Micromotors could give "the runs" a different meaning. Researchers just designed tiny micromotors that propel themselves through acidic environments using hydrogen bubbles. That means they can work in stomach acid.
The research group, led by University of California San Diego nanoengineering professor Joseph Wang, constructed each micromotor from extremely tiny plastic tubes containing a thin layer of zinc. The structure measures nearly 10 micrometers in length. When the engineers put the little rocket in an acidic solution, the zinc lost electrons, creating hydrogen bubbles. Then, zoom.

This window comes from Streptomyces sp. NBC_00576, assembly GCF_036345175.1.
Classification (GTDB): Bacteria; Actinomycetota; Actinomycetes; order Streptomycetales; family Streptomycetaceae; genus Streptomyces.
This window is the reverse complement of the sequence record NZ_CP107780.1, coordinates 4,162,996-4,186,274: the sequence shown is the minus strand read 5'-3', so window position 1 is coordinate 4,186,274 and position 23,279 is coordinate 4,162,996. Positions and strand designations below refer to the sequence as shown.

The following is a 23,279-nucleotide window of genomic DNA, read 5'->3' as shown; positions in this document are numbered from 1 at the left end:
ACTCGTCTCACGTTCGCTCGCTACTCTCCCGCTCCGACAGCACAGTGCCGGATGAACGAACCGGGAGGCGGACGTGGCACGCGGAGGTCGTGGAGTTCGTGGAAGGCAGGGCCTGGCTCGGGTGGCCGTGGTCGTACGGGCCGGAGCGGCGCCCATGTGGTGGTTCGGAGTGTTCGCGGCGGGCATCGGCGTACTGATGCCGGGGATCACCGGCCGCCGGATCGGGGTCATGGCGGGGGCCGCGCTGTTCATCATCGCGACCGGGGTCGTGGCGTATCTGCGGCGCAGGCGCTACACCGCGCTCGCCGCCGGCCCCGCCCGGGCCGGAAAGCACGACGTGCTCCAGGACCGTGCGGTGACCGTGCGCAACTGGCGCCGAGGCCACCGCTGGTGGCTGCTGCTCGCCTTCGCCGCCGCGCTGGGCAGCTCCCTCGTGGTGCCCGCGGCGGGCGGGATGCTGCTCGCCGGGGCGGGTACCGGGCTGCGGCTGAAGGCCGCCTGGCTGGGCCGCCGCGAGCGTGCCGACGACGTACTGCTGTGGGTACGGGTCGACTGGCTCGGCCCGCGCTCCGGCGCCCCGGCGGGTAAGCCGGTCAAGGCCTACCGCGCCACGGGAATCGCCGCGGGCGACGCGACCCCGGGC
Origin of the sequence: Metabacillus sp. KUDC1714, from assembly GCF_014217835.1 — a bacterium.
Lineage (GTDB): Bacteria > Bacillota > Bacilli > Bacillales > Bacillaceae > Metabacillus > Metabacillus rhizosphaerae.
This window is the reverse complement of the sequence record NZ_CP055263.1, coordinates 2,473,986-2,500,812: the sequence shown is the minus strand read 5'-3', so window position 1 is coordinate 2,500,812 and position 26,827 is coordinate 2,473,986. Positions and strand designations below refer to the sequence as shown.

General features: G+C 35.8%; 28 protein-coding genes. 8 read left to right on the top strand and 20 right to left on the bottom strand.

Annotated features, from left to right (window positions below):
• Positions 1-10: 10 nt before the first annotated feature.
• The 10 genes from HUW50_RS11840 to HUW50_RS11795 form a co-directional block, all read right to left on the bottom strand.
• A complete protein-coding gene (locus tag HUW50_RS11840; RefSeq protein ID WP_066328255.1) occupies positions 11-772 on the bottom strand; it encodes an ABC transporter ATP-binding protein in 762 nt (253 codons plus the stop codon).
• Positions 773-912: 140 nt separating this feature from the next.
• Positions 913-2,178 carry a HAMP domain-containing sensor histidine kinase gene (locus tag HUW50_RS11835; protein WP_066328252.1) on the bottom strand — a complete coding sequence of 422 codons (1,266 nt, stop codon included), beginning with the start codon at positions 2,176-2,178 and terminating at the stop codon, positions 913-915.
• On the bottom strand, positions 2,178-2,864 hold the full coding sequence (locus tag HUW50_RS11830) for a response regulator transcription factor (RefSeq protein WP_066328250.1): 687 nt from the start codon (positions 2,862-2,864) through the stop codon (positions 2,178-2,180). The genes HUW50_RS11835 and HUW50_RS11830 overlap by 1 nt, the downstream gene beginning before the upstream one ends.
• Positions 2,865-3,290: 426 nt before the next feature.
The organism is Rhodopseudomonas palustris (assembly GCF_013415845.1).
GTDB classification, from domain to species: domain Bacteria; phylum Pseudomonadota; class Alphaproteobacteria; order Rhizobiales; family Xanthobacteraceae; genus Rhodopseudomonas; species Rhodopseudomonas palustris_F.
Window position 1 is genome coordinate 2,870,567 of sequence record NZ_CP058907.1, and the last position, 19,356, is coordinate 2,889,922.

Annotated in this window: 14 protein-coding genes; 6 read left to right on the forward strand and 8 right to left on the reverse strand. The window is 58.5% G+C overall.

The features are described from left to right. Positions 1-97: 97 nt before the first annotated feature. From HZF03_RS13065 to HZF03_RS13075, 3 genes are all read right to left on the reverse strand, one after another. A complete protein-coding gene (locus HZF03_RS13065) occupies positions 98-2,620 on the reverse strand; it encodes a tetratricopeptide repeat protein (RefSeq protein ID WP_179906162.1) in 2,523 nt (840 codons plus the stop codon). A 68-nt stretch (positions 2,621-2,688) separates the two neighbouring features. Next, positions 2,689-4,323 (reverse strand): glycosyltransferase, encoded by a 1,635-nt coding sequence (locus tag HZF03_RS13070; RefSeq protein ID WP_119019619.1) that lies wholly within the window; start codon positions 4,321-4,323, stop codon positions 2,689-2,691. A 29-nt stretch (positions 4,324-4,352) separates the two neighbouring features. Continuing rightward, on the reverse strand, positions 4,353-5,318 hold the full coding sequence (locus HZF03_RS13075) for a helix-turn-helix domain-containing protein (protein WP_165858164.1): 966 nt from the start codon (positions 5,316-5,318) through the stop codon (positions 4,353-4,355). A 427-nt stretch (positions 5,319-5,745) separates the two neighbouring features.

As the pH in the solution decreases, the rocket's speed increases. Wang and his colleagues say their micromotor can travel up to 1,050 micrometers per second, which is about 100 body lengths per second. That seems fast to me.